PHNOM PENH (Reuters) - A second international judge resigned from the troubled U.N.-backed Khmer Rouge war crimes tribunal on Monday, citing political interference by Cambodia’s government after he tried to investigate more suspects.
Swiss reserve co-investigating judge Laurent Kasper-Ansermet, whose predecessor German Siegfried Blunk quit for similar reasons in October, said he had been constantly undermined by his Cambodian counterpart, You Bunleng.
“Judge Laurent Kasper-Ansermet considers that the present circumstances no longer allow him to properly and freely perform his duties,” the court said in a statement.
Kasper-Ansermet, who took over in November, was pursuing two unidentified suspects in the highly controversial cases known as 003 and 004, which relate to their roles in the “year zero” revolution that killed as many as 2.2 million Cambodians between 1975 and 1979.
His predecessor refused to probe the two suspects, widely believed to be former Khmer Rouge military commanders, despite what justice watchdogs said was plentiful evidence to build a case. He refused to explain his decision.
Critics have accused Cambodia’s government of trying to prevent further cases from being investigated. Prime Minister Hun Sen, himself a former Khmer Rouge soldier, in 2010 told U.N. Secretary-General Ban Ki-moon that more indictments were “not allowed” and has previously said he would be happy if the court packed up and left.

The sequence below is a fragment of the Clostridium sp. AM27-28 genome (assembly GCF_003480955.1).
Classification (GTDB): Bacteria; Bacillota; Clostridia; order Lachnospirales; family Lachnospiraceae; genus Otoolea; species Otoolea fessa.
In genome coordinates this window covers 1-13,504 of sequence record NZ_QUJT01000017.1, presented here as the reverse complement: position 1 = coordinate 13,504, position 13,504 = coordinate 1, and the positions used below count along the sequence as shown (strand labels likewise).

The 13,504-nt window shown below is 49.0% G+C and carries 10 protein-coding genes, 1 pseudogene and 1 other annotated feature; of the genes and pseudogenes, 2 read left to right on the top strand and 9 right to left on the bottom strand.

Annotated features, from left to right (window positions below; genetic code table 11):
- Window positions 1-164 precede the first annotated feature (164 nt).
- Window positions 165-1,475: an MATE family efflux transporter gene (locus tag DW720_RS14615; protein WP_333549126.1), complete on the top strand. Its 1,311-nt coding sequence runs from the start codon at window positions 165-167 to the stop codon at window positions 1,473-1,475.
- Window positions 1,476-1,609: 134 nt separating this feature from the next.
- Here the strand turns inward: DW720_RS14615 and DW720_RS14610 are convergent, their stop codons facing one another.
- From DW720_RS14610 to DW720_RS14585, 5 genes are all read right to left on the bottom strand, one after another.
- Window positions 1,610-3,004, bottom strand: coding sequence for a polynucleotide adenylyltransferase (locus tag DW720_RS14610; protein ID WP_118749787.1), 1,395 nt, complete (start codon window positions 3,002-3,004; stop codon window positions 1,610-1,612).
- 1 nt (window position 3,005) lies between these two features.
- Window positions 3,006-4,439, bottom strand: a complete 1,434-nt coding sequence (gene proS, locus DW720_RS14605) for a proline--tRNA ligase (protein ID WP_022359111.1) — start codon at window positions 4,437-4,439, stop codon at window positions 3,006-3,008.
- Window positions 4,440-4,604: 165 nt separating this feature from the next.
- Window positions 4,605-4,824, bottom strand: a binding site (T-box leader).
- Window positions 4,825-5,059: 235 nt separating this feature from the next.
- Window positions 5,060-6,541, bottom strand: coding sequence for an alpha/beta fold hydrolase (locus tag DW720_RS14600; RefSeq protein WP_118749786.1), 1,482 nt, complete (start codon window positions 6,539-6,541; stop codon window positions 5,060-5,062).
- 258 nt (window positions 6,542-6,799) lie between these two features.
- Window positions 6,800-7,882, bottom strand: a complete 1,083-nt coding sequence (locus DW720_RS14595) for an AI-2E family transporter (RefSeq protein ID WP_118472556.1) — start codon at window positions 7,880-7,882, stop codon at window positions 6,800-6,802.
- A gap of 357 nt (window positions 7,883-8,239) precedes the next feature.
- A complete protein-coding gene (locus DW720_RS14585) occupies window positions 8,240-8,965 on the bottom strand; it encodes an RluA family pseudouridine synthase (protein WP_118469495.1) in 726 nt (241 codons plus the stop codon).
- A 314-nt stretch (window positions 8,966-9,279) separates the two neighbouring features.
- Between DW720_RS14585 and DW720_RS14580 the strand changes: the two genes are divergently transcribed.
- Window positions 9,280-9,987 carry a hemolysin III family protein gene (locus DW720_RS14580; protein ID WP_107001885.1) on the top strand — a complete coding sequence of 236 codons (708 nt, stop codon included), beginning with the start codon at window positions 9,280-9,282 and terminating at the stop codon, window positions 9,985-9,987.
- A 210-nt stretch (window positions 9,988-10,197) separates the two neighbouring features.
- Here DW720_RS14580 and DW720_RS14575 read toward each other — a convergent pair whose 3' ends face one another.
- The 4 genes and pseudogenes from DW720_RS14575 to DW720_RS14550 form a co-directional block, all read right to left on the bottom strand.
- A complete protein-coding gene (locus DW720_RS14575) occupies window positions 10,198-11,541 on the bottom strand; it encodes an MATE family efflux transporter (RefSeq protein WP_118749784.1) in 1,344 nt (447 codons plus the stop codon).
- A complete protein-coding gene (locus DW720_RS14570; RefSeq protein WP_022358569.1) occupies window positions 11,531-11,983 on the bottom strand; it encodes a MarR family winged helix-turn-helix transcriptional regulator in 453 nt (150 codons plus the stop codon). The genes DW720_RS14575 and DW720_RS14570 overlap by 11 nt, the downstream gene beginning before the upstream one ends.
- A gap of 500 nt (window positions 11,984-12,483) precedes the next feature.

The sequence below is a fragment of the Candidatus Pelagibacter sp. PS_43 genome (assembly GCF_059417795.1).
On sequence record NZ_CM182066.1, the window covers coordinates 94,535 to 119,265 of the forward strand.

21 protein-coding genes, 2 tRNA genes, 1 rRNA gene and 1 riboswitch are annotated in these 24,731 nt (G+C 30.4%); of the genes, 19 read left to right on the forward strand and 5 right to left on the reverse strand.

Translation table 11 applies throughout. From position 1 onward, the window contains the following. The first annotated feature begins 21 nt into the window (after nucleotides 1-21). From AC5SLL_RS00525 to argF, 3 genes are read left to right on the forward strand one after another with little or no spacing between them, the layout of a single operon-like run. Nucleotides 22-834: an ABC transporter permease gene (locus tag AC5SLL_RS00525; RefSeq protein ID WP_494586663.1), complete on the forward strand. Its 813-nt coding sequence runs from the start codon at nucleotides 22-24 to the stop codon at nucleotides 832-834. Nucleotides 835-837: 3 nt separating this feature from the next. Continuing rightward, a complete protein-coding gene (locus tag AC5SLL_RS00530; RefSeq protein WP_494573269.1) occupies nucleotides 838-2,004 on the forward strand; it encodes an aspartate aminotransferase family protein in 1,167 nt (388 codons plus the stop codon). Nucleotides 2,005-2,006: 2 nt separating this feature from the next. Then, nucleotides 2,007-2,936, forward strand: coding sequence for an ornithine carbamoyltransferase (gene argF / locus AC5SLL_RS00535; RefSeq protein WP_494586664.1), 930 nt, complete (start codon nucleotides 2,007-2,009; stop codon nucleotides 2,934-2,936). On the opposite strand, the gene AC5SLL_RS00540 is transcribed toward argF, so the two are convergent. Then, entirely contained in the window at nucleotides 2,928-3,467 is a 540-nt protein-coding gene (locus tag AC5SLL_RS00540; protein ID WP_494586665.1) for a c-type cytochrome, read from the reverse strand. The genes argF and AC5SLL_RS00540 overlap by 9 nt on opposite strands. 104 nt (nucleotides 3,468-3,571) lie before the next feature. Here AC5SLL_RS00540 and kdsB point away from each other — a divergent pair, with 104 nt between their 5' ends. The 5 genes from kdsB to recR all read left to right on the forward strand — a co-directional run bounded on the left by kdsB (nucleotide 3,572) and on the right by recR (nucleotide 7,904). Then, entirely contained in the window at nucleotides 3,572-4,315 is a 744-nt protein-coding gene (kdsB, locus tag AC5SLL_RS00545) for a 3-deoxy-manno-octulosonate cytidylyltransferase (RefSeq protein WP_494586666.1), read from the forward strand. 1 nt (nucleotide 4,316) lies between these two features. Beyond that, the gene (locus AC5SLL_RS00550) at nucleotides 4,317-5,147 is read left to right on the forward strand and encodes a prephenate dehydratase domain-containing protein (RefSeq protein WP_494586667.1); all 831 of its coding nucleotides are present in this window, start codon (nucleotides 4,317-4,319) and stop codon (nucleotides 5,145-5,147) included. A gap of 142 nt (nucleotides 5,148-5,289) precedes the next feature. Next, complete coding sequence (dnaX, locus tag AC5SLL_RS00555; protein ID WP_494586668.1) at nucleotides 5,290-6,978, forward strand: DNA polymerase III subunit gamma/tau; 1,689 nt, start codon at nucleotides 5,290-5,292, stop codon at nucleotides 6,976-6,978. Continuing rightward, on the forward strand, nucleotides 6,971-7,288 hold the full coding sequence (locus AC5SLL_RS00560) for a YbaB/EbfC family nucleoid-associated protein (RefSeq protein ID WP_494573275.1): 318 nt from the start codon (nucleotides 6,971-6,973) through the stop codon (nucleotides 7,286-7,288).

The hybrid U.N.-Cambodian court is now hearing case 002, involving the three most senior surviving Khmer Rouge cadres, who are accused of war crimes, genocide and crimes against humanity. The architect of the “Killing Fields”, Pol Pot, died in 1998.
Kasper-Ansermet’s resignation is the latest setback for a court that has spent more than $150 million since its formation in 2005, passing just one sentence, a 35-year jail term, commuted to 19 years, for Kaing Guek Eav, also know as Duch, for his role in the deaths of more than 14,000 people at a torture centre.
That sentence was extended on February 3 to life imprisonment after an appeal by the prosecution.
French historian Henri Locard, an expert on the Khmer Rouge, said that as a result of opposition from Cambodia’s government, which includes several of the group’s former members, it was unlikely that new cases would be brought to the court.
“This is just clear political interference. It’s about protecting yourself,” Locard said.
The Cambodian government issued no immediate comment.
Reporting by Prak Chan Thul; Editing by Martin Petty and Daniel Magnowski